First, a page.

Haikus- The Nature Poem

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SWBAT write Haikus with three lines in a 5-7-5 syllable pattern.

Big Idea

Express your feelings about nature in a Haiku!


10 minutes

Over the next couple of days you will be learning about the poetry form of Haikus.  I want you to activate your background knowledge of Haikus.  Last year we read Cool Melons Turn to Frogs.

Show book and say, "Listen to the haikus and be ready to discuss with your partner the topics, number of lines and syllables in each line"

Read a Haiku.  Turn and talk.

Now I will read a few more.  Listen and think about how the poets wrote them.

Turn and talk, process what the students say.

"Yes, Haikus traditionally are written about nature.  They have three lines in a stanza and the usually pattern is 5 syllables, 7 syllables and 5 syllables.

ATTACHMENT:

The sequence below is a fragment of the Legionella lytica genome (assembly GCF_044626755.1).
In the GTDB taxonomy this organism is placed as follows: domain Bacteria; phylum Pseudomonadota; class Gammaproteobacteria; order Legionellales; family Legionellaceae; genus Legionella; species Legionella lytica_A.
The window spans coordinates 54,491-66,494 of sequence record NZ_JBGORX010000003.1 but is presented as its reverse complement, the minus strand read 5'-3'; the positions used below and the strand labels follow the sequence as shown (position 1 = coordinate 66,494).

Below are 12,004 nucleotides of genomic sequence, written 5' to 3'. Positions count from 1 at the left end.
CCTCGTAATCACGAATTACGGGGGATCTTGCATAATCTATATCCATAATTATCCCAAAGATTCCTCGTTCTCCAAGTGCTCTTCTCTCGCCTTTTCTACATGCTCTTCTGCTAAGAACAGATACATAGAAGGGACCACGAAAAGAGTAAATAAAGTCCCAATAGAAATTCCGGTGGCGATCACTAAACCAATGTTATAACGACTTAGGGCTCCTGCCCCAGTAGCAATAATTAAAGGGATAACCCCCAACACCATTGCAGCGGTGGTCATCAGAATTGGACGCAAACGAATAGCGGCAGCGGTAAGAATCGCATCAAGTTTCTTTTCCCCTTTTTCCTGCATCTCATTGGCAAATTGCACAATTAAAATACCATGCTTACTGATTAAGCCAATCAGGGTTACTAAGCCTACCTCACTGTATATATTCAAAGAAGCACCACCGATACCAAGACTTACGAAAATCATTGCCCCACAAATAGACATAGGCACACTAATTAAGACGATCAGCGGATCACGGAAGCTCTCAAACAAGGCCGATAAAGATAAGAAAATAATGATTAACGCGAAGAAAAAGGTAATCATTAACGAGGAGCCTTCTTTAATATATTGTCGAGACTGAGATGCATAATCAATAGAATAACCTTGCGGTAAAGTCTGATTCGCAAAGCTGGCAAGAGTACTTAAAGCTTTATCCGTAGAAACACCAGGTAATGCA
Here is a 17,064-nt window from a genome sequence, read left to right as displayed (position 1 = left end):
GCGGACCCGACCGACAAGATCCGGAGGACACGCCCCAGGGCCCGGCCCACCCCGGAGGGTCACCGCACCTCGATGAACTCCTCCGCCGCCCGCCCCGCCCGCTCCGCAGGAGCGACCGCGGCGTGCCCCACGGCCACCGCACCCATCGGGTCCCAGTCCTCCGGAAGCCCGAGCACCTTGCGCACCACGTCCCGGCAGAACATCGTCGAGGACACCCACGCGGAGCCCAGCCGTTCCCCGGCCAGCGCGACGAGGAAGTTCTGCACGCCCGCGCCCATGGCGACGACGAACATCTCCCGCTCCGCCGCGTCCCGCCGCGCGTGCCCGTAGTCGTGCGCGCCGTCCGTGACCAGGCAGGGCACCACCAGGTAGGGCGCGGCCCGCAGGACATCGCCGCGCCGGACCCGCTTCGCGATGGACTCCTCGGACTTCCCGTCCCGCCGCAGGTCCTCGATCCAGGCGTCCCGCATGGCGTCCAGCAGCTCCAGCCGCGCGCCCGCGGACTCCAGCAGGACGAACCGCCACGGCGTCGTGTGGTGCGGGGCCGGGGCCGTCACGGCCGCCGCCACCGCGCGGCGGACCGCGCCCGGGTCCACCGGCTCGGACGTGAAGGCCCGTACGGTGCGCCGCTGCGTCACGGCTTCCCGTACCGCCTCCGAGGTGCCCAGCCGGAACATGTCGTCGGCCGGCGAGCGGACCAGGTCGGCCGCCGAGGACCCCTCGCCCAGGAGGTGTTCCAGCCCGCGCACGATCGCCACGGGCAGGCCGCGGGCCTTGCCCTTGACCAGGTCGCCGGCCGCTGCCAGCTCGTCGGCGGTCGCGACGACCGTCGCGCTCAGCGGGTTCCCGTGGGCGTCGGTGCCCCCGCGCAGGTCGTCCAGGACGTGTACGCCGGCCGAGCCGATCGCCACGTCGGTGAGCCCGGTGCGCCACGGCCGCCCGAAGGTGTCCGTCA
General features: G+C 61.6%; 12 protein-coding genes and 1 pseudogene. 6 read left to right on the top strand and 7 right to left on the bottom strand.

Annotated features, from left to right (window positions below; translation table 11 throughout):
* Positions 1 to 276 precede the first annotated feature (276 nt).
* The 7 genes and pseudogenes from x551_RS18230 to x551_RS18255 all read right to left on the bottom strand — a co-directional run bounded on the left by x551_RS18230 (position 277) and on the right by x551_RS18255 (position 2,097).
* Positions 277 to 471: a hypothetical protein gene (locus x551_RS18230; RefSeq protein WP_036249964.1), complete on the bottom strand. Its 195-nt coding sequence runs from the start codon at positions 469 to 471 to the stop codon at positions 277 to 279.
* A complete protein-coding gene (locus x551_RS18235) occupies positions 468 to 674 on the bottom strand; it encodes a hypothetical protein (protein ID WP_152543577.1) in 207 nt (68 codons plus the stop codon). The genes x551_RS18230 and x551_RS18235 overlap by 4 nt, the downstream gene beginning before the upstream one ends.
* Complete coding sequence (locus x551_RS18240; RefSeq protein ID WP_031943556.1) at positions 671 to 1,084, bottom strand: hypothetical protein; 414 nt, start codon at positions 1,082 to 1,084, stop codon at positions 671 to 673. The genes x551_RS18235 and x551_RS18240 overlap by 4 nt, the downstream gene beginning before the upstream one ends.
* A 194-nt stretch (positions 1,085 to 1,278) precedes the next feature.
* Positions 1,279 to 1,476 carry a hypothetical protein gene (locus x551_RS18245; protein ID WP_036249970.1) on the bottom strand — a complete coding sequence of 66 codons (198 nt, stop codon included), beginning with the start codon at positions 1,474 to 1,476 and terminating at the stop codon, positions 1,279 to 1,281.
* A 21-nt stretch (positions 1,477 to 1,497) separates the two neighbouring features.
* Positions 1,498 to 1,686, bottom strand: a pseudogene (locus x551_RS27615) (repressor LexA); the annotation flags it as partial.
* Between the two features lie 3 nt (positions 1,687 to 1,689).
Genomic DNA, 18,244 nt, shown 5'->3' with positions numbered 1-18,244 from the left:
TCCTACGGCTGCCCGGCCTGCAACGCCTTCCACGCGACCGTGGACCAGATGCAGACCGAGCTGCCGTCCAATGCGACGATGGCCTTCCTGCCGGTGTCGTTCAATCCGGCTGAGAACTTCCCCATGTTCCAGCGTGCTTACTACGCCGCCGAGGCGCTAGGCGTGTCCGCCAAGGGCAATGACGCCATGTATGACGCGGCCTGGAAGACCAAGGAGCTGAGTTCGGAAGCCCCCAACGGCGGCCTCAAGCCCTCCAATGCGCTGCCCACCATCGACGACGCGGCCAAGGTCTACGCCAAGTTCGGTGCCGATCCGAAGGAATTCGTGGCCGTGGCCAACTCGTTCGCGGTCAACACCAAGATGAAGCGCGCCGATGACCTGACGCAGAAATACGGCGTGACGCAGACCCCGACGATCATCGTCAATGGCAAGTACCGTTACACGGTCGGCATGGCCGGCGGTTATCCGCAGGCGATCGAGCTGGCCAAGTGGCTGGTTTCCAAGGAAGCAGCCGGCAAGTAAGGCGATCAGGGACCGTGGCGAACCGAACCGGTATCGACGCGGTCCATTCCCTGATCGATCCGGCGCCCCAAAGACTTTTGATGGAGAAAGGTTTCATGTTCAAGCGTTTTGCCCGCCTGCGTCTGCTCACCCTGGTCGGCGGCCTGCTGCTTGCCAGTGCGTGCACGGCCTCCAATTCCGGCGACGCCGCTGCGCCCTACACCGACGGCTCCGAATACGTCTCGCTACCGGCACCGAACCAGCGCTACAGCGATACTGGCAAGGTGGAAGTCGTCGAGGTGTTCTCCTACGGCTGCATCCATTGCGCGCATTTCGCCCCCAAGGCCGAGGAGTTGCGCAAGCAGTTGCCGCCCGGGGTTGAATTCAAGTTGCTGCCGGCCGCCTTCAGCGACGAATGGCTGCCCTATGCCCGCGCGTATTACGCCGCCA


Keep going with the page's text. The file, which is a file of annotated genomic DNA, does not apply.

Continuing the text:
Show examples.  Have students volunteer to read them.

Show more examples.

Read and discuss number of words versus number of syllables. 

"What a wonderful

Day, no one in the village

Doing anything

Independent Writing

30 minutes

Use your A-Z Taxonomy or create another list of nature topics that you want to write a haiku about.

Remember to use the structure of 5 syllables, 7 syllables and 5 syllables.  You may have more than one stanza in your Haiku.

If you finish writing one, then start another.  You will share your haikus with your partner and with the class.


Student Share

10 minutes

During the share, students will read their Haiku to their partner.  After everyone shares with each other, ask for volunteers to read their Haiku to the class.

Students will listen and give compliments to each other.

Cherry Blossoms

Natives are Coming

Wind is Really Brisk